One death every ten second is blamed on alcohol
The World Health Organisation have released new figures that clearly demonstrate the risks of alcohol consumption, with 5.9% of global deaths linked to drinking too much booze.
Shekhar Saxena, M.D. and director of the Department of Mental Health and Substance Abuse at the World Health Organisation explains that not only can alcohol consumption lead to addiction, but it is also an influencing factor on many other diseases such as cancer and cardiovascular disease – findings show that alcohol is linked to 200 disorders.
“This is a significant public health problem,” Saxena told Shape. “The number of deaths remains very high, and it’s not coming down.”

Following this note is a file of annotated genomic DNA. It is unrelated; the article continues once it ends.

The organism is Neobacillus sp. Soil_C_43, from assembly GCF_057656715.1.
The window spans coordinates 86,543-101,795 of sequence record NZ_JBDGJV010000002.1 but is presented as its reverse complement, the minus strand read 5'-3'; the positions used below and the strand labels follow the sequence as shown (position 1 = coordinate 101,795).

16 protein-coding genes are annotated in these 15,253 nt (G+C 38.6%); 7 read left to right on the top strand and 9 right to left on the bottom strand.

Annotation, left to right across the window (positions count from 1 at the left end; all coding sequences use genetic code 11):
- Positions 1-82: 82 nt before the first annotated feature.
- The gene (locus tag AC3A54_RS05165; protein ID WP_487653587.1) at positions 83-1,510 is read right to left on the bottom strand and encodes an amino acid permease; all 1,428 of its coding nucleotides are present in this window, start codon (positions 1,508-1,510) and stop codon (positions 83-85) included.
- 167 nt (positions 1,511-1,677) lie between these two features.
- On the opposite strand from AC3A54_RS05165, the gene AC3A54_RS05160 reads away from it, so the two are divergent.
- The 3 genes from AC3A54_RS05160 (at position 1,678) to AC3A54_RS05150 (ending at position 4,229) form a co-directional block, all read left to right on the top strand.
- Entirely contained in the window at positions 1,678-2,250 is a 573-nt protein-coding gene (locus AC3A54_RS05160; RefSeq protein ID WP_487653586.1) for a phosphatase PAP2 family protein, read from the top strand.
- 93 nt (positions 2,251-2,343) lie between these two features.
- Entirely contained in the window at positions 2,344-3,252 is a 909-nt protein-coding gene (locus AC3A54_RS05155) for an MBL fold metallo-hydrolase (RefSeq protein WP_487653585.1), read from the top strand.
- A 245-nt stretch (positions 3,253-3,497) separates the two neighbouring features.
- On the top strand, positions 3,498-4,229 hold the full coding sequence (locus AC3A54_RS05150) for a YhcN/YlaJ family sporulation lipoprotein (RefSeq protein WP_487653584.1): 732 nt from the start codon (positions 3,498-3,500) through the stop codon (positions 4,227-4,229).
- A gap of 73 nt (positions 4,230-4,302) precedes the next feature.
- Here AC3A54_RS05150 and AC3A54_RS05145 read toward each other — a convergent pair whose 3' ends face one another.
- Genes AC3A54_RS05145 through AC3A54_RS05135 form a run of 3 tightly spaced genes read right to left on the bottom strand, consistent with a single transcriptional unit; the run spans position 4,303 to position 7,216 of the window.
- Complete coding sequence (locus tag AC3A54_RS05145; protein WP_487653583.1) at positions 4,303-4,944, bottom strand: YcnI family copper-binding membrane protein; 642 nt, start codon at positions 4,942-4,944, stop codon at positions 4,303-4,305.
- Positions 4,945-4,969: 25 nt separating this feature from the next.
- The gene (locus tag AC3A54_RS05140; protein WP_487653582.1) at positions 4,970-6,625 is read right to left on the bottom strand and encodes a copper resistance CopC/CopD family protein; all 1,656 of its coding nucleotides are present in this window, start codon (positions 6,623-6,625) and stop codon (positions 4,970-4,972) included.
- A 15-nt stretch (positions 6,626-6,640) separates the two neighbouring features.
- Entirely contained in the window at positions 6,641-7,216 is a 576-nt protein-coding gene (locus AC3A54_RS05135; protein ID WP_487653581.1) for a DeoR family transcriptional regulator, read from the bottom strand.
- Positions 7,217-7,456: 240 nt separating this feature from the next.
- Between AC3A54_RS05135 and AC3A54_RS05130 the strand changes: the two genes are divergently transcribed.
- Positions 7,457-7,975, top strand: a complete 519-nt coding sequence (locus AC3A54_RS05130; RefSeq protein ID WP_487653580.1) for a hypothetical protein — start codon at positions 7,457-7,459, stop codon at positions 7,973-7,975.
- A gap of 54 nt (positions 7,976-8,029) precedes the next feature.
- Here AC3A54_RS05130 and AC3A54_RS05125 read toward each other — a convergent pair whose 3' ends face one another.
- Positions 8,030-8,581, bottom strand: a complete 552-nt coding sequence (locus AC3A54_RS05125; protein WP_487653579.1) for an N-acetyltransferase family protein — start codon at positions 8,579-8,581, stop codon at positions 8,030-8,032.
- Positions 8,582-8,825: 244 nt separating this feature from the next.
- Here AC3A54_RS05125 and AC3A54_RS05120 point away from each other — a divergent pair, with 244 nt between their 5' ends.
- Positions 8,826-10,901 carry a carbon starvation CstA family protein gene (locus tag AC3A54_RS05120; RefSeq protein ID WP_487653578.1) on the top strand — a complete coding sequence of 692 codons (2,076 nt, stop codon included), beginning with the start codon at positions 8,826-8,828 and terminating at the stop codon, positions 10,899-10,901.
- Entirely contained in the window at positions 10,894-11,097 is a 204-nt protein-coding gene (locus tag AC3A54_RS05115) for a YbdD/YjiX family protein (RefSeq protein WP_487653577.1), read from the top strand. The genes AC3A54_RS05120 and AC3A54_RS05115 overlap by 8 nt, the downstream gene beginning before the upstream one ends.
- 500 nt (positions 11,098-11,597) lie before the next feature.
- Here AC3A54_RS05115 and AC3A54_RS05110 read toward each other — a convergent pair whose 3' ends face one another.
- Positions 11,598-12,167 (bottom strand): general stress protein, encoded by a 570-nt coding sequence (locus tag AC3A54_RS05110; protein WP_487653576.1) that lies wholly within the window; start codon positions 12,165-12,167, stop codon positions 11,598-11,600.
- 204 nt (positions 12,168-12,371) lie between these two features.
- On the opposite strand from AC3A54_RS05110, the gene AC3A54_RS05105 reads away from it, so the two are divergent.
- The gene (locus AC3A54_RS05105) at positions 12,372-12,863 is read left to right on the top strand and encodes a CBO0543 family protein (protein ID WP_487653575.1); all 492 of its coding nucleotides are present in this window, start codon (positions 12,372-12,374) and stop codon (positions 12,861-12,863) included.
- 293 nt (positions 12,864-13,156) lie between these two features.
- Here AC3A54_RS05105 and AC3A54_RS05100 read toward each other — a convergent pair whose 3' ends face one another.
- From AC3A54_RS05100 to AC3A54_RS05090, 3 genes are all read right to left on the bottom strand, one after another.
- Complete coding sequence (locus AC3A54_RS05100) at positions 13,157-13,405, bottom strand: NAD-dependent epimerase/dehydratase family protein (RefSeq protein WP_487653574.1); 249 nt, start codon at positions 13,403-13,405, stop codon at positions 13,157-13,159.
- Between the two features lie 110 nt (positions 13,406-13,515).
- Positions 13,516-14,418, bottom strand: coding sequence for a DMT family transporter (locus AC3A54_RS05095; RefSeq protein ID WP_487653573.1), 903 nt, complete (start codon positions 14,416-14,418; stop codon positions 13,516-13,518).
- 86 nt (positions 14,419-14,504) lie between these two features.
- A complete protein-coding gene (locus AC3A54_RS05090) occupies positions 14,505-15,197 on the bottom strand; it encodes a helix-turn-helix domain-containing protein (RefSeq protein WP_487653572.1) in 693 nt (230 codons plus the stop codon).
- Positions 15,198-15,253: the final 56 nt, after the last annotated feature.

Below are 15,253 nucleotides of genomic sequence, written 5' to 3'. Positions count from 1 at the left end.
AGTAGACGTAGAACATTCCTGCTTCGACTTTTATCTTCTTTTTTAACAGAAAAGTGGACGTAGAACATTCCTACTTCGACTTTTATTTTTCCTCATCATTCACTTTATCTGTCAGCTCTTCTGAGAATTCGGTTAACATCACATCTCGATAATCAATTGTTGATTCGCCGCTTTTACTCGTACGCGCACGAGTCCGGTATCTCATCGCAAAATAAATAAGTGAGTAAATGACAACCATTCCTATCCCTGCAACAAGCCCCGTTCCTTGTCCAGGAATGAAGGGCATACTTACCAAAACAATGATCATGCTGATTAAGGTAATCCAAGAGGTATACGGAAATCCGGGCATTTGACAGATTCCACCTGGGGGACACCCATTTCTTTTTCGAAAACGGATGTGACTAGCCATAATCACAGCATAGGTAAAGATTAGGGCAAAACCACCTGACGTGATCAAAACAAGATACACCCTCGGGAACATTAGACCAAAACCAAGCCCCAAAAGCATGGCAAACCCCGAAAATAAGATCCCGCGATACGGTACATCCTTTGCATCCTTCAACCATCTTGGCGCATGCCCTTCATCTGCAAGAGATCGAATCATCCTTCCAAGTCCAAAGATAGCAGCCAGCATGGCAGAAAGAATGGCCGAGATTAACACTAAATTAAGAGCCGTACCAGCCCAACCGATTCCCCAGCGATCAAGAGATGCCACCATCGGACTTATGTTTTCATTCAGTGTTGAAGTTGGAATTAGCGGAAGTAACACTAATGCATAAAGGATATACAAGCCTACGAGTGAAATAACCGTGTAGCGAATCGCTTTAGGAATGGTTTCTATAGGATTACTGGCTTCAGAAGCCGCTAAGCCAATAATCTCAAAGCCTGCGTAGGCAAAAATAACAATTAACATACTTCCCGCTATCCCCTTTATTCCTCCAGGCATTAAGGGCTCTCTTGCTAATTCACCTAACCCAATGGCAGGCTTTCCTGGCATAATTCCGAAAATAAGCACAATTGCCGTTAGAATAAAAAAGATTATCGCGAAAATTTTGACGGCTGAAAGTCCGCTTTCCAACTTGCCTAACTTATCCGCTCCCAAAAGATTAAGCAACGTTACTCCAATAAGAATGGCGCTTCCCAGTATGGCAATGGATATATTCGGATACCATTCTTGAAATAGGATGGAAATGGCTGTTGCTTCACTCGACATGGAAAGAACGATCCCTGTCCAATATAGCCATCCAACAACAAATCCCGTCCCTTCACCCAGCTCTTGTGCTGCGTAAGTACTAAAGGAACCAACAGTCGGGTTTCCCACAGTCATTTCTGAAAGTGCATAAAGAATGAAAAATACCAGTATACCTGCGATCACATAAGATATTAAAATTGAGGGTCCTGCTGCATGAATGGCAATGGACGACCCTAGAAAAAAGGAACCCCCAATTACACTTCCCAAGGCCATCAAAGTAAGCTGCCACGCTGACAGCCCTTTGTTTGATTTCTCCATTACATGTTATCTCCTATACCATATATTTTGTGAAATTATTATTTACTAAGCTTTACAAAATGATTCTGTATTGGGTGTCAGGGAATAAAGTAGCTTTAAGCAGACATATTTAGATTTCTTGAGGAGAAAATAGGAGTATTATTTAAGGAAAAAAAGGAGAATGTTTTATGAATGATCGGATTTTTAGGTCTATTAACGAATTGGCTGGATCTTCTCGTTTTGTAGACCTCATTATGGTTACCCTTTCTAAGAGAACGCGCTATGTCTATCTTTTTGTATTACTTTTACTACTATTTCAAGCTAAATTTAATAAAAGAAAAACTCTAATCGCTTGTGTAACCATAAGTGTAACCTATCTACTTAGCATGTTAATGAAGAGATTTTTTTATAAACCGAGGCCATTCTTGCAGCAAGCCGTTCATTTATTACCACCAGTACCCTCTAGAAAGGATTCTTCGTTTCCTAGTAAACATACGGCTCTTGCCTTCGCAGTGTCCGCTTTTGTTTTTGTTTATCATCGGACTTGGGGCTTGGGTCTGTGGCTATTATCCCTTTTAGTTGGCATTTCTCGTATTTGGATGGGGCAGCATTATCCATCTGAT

16% of drinkers binge drink, with 50% of the alcohol consumed worldwide being spirits, which is far more concentrated than wine or beer. The results also showed that the average person guzzles 6.2 litres of pure alcohol each year, with cheap prices making it even more accessible. Binge drinking even impacts stats on fatal motor accidents, with approximately 50% of accidents related to alcohol.
Women are said to have an increased risk of alcohol-related side effects. Due to differences in metabolism and estrogen, alcohol reaches peak levels more quickly in ladies, so are more likely to become intoxicated, lose judgment, and be at a higher risk for cirrhosis, or liver scarring.
The National Institute on Alcohol Abuse and Alcoholism recommends no more than three drinks in a day and no more than seven in a week.